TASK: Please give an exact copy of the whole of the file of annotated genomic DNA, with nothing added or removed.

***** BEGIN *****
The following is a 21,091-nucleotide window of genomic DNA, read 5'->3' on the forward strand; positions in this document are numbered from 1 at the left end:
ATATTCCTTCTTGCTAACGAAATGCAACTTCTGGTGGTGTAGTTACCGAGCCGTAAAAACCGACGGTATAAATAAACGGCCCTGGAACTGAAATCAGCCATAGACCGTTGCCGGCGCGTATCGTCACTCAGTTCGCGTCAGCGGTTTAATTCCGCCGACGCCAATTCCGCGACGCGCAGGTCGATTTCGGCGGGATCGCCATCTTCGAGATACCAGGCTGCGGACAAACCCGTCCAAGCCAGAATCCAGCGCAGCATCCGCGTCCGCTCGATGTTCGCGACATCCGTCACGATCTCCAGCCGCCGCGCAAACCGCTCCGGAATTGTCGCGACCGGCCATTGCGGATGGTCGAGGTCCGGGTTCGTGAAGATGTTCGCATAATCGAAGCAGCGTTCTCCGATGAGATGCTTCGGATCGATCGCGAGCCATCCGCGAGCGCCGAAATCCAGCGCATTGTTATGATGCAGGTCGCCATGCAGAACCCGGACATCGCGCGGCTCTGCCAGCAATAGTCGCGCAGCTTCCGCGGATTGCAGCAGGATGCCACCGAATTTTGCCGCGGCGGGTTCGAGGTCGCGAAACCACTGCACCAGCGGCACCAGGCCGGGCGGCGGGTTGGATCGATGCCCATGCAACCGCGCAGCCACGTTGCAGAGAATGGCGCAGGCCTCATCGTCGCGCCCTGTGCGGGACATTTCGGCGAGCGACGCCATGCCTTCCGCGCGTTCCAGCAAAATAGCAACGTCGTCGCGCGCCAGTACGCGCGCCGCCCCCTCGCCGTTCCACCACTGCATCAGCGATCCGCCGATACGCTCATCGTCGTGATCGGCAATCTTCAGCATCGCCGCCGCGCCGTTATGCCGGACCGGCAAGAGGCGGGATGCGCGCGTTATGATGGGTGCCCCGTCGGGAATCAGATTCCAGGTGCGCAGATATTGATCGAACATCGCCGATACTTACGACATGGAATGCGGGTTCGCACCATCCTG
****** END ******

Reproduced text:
The following is a 21,091-nucleotide window of genomic DNA, read 5'->3' on the forward strand; positions in this document are numbered from 1 at the left end:
ATATTCCTTCTTGCTAACGAAATGCAACTTCTGGTGGTGTAGTTACCGAGCCGTAAAAACCGACGGTATAAATAAACGGCCCTGGAACTGAAATCAGCCATAGACCGTTGCCGGCGCGTATCGTCACTCAGTTCGCGTCAGCGGTTTAATTCCGCCGACGCCAATTCCGCGACGCGCAGGTCGATTTCGGCGGGATCGCCATCTTCGAGATACCAGGCTGCGGACAAACCCGTCCAAGCCAGAATCCAGCGCAGCATCCGCGTCCGCTCGATGTTCGCGACATCCGTCACGATCTCCAGCCGCCGCGCAAACCGCTCCGGAATTGTCGCGACCGGCCATTGCGGATGGTCGAGGTCCGGGTTCGTGAAGATGTTCGCATAATCGAAGCAGCGTTCTCCGATGAGATGCTTCGGATCGATCGCGAGCCATCCGCGAGCGCCGAAATCCAGCGCATTGTTATGATGCAGGTCGCCATGCAGAACCCGGACATCGCGCGGCTCTGCCAGCAATAGTCGCGCAGCTTCCGCGGATTGCAGCAGGATGCCACCGAATTTTGCCGCGGCGGGTTCGAGGTCGCGAAACCACTGCACCAGCGGCACCAGGCCGGGCGGCGGGTTGGATCGATGCCCATGCAACCGCGCAGCCACGTTGCAGAGAATGGCGCAGGCCTCATCGTCGCGCCCTGTGCGGGACATTTCGGCGAGCGACGCCATGCCTTCCGCGCGTTCCAGCAAAATAGCAACGTCGTCGCGCGCCAGTACGCGCGCCGCCCCCTCGCCGTTCCACCACTGCATCAGCGATCCGCCGATACGCTCATCGTCGTGATCGGCAATCTTCAGCATCGCCGCCGCGCCGTTATGCCGGACCGGCAAGAGGCGGGATGCGCGCGTTATGATGGGTGCCCCGTCGGGAATCAGATTCCAGGTGCGCAGATATTGATCGAACATCGCCGATACTTACGACATGGAATGCGGGTTCGCACCATCCTG